On the 70th anniversary of the country’s independence on Aug. 17, a group of politicians and former Indonesian Military (TNI) personnel declared the formation a new political party, the Partai Priboemi (Indigenous Party).

Its declaration has raised eyebrows, especially for its promotion of the rights of people whom the party considers the native inhabitants of this country.

Many have said that the party has tried to revive the distinctions made by the Dutch colonial government, which divided the country’s population into three categories: Westerners from Europe, people from the near east who originated in China, the Middle East and India and then native Indonesians or ‘pribumi’, located on the lowest rung of the social ladder.

However, the party’s chairman Muhardi denied that the use of Priboemi in the party’s name was a means of differentiating between native and non-native people, especially those who have descended from Chinese, Arab and Indian shores.

“We never said that it’s about pribumi (native) and non-pribumi (non-native),” Muhardi told The Jakarta Post earlier this week.

Muhardi said that the founders of the party simply wanted native Indonesians to thrive in the economy and in the nation’s politics, which was currently being controlled by what he called “certain people and groups.”

“The term native Indonesian here means anyone from any faith and tribal group who was born in Indonesia,” he said.

Muhardi also said that one of the main objectives of the party would be to promote and struggle for the rights of native Indonesians to be the masters of their own country.

“We should accept anyone who visits or seeks welfare in our country, however they can’t come here and make us their lackeys,” Muhardi said.

Muhardi further said that to date, native Indonesians were not yet the masters on their own country.

He said that Indonesia should follow in the footsteps of China in promoting the rights of native citizens by barring foreigners from becoming politicians, setting up political parties or running for president.

“In China, we can’t build a political party, however why can [Chinese-Indonesians] do that here?”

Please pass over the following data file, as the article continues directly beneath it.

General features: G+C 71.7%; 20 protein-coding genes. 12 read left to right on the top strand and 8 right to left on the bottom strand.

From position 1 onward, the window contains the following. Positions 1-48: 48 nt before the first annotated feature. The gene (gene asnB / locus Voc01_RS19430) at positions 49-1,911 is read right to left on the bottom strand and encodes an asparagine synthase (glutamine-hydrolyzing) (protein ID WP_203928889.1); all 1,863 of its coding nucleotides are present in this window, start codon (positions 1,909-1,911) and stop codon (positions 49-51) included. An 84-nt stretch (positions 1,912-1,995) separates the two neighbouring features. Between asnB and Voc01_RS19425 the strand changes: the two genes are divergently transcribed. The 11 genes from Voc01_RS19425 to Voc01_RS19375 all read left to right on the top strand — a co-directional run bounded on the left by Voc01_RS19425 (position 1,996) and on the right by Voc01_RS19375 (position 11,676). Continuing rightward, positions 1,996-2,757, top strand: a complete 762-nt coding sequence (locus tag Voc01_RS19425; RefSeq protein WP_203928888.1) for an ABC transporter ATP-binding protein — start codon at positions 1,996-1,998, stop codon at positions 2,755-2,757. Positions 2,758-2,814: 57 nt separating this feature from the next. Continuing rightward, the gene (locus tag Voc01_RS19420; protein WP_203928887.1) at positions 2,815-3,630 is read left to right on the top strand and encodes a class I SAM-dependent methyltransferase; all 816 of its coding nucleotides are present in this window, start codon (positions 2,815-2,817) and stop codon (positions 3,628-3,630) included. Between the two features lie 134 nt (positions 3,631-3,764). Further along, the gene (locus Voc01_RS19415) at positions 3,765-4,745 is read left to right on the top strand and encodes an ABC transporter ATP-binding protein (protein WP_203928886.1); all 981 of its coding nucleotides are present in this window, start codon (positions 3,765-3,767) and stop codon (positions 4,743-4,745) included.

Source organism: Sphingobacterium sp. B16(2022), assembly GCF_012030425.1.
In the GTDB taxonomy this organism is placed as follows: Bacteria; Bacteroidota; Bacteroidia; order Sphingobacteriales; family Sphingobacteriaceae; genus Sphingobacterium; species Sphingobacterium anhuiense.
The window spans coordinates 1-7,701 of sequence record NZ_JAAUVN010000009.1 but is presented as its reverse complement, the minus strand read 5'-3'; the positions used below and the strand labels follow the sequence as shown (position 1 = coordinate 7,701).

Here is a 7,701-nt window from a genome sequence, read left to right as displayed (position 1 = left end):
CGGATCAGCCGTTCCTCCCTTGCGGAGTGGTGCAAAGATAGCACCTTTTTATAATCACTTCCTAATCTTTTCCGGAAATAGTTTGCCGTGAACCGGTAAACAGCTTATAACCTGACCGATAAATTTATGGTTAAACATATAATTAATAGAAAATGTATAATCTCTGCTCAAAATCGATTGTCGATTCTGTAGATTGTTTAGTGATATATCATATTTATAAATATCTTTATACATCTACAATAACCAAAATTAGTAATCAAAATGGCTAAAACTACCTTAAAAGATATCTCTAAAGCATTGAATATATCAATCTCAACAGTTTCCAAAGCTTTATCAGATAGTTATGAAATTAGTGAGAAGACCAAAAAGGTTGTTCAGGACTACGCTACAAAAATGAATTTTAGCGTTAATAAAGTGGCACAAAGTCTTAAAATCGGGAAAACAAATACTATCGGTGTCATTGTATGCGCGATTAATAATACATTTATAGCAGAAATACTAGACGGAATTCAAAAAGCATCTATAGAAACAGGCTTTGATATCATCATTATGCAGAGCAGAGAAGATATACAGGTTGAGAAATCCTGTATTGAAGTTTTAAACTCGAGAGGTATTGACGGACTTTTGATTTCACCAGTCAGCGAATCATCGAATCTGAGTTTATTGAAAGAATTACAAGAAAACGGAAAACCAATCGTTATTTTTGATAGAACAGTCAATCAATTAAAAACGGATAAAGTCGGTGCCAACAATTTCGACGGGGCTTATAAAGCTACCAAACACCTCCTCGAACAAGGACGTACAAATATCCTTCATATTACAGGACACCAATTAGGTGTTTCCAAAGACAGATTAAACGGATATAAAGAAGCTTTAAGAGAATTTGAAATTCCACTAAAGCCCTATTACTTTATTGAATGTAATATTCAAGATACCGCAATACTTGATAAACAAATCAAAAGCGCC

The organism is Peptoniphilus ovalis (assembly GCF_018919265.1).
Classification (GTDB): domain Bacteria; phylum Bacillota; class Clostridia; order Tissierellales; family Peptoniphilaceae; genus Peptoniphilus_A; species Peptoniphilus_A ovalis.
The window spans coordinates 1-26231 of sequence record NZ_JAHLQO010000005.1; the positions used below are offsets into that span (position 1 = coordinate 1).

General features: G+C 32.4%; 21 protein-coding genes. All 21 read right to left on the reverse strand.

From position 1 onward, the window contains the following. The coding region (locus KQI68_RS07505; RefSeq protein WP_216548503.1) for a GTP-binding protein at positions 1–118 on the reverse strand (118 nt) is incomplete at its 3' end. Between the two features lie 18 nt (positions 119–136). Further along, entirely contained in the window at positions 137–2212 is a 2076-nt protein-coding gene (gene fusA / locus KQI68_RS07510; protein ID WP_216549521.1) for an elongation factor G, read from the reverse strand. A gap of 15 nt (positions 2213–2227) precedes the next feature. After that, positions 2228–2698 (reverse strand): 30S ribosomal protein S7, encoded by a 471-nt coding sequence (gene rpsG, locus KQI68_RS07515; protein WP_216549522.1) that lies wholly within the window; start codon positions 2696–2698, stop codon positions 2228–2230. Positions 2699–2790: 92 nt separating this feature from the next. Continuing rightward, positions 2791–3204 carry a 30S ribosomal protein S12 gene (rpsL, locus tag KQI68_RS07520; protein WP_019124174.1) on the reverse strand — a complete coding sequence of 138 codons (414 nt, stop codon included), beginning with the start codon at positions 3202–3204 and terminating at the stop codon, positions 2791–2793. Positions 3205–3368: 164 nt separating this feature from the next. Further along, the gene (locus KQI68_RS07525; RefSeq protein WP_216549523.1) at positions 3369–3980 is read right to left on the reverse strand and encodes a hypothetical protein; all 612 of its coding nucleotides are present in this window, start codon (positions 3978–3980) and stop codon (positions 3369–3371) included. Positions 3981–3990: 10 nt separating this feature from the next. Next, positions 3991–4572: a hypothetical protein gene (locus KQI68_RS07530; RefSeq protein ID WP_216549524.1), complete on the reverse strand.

he asked.

Furthermore, Muhardi said that the party would also struggle to bring back the TNI to the House of Representatives, as it was the only element in the country which could protect the country’s ideology.

“Today, our ideology is being destroyed in the House,” he said. Muhardi maintained that the role the TNI was not simply to secure the country’s borders.

Muhardi, however, declined to confirm if the new party had ties to the military and said that the presence of former TNI chief Gen. Djoko Santoso during the party’s launch was only as that of a guest.

He denied reports that said that Djoko served as chairman of the party’s advisory board.

“We only invited him as a guest to our declaration,” Muhardi said.

In spite of the party’s retrograde platforms and promotion of nativist ideas, senior historian Anhar Gonggong said that the public should not overreact.

“We just have to wait and see if in the future the party sticks to its words in not differentiating between indigenous and non-indigenous people,” Anhar told the Post.

Currently, the party has already set up provincial branches (DPW) in the country’s 34 provinces and is now focusing on strengthening its base in the regional branches (DPD).

“We have also received support from 80 mass organizations, but we will not disclose what these organizations are until the Youth Pledge Day commemoration in Oct. 28,” Muhardi said. (ind)

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